This student chose to post her blog entry anonymously.
Hello, everyone! I’m a grateful participant of the 2016 Brazil exchange, with very little background in theatre, or theatre in the context of social justice and activism. Because of how radically different this trip is from any other experience I’ve ever had, I knew from the beginning that I would love to be a part of it. My premonition was right; this week in Florianopolis has already started to change me for the better.
One of the experiences I have been lucky enough to be a part of these past two days is the Theatre Festival at UDESC (which is the state university just over the hill from our hotel here in Florianopolis). We began the festival with a sort of call and response drum-circle game/song, in which everyone joins hands and gradually creates concentric circles around a group of drummers. It set, in my mind, the theme of the festival: community. I am not great in social settings, even ones I’m excited about. I really, really don’t dance or bob or sway or anything in public. And most of all, I don’t speak any Portuguese. Like most of my fellow students, I had no idea what was being sung, or what the rules of the game (if it can be called that) were. But despite all of these barriers, I was accepted as part of the group without a stray glance, and I found myself joining in without question.
The sense of acceptance continued throughout the day. The participants were divided by age and given coloured wristbands, determining which workshop block they would be a part of. After a quick break for incredible coffee (as indeed every single cup of coffee I’ve had here has been) we went to our first workshop of the day. For my group, it was a cortejo workshop, which is a traditional kind of dance. As my leaders explained to us, it is most of all an expression, often of religious joy, which is done for days at a time. We started the workshop by playing a name game, where we held a piece of one long rope of twine as we said our names and walked across the circle to take the place of someone else. At the end, we had a beautiful pattern, as well as a chance to start to remember names. Then, the leaders played music, and we were instructed to dance and move to the beat and to walk around, in whatever way we felt. The end result was a large, tangled mess. The leaders explained: all of us are one thread. Every person is connected, and it is important to remember that. However, even more important, in theatre and in life, is remembering that we have to be mindful of those who we share our spaces with. It was a stunningly simple premise with a beautiful conclusion, and I found myself nearly moved to tears by it.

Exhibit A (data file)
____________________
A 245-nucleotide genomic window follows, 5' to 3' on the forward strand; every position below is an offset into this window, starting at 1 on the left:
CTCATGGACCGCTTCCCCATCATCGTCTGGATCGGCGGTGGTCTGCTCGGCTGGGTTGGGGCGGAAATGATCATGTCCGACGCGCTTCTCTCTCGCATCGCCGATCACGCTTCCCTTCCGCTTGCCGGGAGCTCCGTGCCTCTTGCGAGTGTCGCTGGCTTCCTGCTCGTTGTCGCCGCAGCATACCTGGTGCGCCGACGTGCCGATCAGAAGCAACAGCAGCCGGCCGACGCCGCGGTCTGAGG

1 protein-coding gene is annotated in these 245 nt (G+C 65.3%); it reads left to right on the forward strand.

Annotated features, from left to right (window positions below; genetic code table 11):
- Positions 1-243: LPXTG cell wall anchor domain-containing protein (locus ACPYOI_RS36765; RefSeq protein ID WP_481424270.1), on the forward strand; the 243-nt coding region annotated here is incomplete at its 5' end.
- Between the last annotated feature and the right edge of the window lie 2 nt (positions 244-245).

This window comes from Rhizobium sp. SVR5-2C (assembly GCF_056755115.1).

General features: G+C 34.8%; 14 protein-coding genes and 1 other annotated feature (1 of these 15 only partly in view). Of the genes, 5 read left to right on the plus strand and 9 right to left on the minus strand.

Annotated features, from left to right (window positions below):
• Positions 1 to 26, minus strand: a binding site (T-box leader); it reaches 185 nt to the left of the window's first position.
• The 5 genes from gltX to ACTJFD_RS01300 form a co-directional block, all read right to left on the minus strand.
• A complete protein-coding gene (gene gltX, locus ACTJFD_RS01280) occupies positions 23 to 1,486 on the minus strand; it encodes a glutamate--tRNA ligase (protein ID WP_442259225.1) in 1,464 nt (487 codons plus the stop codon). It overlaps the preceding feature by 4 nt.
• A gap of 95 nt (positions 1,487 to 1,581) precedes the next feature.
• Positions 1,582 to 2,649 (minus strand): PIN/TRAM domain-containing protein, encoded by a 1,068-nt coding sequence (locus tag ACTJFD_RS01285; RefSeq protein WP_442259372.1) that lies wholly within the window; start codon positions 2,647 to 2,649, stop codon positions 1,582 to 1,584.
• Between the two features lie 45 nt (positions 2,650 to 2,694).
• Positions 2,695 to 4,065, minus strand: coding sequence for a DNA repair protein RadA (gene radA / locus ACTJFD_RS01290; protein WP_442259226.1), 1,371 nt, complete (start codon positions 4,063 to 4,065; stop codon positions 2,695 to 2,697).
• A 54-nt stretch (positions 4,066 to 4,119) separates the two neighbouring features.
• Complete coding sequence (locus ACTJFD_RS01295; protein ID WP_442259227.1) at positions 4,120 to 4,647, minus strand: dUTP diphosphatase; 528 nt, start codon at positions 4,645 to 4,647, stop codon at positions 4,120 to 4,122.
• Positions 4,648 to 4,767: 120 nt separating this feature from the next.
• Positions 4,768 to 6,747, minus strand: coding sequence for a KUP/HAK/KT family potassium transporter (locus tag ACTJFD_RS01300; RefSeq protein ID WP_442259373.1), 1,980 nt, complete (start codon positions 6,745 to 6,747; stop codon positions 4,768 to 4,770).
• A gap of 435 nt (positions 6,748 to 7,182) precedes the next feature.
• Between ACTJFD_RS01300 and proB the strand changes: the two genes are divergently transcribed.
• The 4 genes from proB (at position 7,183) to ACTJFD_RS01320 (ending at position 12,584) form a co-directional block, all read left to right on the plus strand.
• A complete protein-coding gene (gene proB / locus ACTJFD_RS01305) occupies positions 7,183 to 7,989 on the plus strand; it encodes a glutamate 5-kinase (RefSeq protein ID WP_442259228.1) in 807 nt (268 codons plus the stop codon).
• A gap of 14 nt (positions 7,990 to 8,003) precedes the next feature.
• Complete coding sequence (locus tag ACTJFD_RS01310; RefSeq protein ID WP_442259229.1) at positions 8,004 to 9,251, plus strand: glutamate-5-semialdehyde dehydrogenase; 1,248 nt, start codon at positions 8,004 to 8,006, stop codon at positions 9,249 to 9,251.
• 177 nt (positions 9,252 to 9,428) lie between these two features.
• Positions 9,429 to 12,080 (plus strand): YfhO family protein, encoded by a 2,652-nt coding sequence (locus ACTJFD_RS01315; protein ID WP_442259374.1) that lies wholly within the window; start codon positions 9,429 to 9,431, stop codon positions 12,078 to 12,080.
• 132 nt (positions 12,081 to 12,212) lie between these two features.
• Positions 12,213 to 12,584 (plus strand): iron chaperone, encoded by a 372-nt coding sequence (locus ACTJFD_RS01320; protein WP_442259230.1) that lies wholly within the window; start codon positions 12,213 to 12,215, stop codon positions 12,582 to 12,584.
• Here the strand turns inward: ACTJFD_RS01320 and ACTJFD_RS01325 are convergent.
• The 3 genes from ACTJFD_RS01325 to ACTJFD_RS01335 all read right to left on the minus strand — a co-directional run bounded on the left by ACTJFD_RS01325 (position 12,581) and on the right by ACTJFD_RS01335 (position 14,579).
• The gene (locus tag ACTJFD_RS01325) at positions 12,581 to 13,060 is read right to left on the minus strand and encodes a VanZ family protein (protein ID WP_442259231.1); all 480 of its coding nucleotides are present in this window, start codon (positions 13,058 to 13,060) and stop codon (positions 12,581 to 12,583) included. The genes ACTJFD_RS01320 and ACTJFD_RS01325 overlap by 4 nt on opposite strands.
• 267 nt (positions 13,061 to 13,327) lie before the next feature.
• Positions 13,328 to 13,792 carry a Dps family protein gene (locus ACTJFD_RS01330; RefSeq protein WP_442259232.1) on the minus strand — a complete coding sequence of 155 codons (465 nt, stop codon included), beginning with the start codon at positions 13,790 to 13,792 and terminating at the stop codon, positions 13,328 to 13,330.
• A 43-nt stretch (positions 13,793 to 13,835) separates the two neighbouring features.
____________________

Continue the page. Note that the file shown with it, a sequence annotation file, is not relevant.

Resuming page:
The second workshop, which was about Afro Brazilian music and sound, also touched on this. After playing a name game, we were told to team up with another person and have a conversation using only rhythm that we created with our bodies. The room was filled with stomping and clapping as the pairs stared at each other, calling and responding with the beats they made. After, our leader told us, that it is this way in theatre and in life: we have to listen, truly listen, to those we are with, because all of us have to share the space on the earth.
I came away from the festival feeling as if something had shifted. I no longer thought about what I looked like when joining in group celebrations, which mostly included dancing, because it doesn’t matter how I am occupying my own space. The story I am living is not the most important one, and it is up to me to listen to the stories of other people. As well, I no longer had nerves about meeting new people who don’t even speak the same language. The question of acceptance is not something that’s brought up or thought about here, it is just a given. If you are willing to throw yourself into whatever you are doing, then you belong, and there is nothing else you need.